Why I hate the tyranny of productivity

I wake up at 5am every day.

It’s not a choice — I don’t sleep well, I’m often plagued by nightmares, and my body wakes up whenever it f**king pleases.

But I wake up, and I lie in bed, and I toss and turn, and I scroll through twitter on my phone. I go running, particularly when it’s raining. I write. I read. I watch TV. I hit the office early and work in the pre-dawn dark.

I don’t feel like a productive, well-oiled, podcast wielding machine. I don’t feel like an achiever. I don’t feel like a winner. In fact, I feel bad about myself.

There’s an inner voice that criticises and tears me down, and makes me feel like crap because I’m not doing something productive with all that extra time.

I am plagued by the tyranny of early morning productivity that tells us that we need to “rise and grind” and we need to push ourselves to be working, working, working.

I wonder sometimes, where that constant drive leads us. Where do we go, when we feel the need to be maxed out, at all times, where do we go when we’re told that there’s no room for kicking back, there’s only from for #GettingShitDone?

I know that I’ve burned out in the past. It’s what happens when you push too hard for too long, it’s what happens when you don’t think you deserve, or have earned, time to yourself.

The best thing I’ve started doing is putting time in my calendar to do absolutely nothing productive. Every damn day.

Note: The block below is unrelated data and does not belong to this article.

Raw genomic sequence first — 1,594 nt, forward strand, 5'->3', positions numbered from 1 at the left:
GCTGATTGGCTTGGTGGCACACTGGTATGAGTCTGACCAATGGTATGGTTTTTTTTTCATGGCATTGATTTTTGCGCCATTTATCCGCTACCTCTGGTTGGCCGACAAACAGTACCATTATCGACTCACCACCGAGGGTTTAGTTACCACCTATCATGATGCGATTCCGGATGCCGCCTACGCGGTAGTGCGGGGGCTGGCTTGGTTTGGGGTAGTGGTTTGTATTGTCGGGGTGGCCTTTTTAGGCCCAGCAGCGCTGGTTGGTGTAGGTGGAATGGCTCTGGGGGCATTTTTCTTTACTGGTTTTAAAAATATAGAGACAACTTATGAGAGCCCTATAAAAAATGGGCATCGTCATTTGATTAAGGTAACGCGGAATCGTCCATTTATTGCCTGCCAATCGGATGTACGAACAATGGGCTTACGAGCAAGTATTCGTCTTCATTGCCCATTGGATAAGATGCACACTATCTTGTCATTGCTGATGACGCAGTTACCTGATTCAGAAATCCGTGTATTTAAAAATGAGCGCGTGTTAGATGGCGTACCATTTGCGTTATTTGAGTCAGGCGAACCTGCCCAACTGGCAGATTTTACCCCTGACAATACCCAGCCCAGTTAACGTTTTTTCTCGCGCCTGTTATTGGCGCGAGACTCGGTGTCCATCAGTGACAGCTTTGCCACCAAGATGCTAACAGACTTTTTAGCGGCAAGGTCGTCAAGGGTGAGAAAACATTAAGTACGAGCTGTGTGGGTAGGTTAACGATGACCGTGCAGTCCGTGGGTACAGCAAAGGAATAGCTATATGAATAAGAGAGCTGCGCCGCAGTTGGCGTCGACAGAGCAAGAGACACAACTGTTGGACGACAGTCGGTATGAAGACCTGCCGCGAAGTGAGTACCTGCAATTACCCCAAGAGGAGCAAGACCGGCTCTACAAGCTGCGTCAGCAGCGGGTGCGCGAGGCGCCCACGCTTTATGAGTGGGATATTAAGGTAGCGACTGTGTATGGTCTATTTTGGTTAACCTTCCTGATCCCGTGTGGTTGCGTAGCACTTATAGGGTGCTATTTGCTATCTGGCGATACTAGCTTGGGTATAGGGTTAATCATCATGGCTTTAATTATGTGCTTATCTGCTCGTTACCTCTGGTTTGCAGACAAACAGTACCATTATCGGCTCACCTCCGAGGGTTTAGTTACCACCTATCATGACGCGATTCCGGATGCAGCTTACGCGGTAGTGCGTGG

I literally block out time and schedule it in where I’m not going to do anything. Where I’m not going to do jack s**t. Where I’m not going to write, reply to anything, or even read a damn blog post. And in that time, I watch Gordon Ramsey on my phone, while literally sitting in the shower. I play Diablo. I nap like it’s going out of style.

It’s a way to try and escape from the tyranny that our obsession with productivity is placing on us. It’s a way to try and remember that I don’t always have to be producing something in order for my life to be valuable in some way, and I know that’s important.

There’s a Hemingway quote that digital nomad grifters and LinkedIn gurus seem to have completely adopted as a mantra.

“Never mistake motion for action.”

When they spread that quote around, their interpretation is that you need to be working on the right s**t, in the right way. But I have a different take. I interpret it to mean that always being productive doesn’t actually mean you’re doing anything of value.

I think there’s value and action in just letting it all go, being a mess and being allowed to have a bunch of wasted time to yourself, whenever you can.

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Joan Westenberg is an award winning Australian contemporary writer, designer and creative director. She is the founder of branding and advertising firm Studio Self. Her approach to messaging, communication and semiotics has built her reputation as a writer, and she has been named as one of the leading startup voices in Australia by SmartCompany.

Her writing has appeared in The SF Chronicle, Wired, The AFR, The Observer, ABC, Junkee, SBS, Crikey and over 40+ publications. Her regular work can be found on Pizza Party, a blog about creativity, culture and technology. Joan is the creator Transgenderinclusion.com, an open-source workplace inclusion hack, and the author of the book #DIY, a manifesto for indie creativity.

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Chaotic good. Award winning creative director & writer, ft. in Wired, The AFR, SF Chronicle, Junkee. founder tinyspells.xyz / thisisstudioself.com ✨ She/Her.

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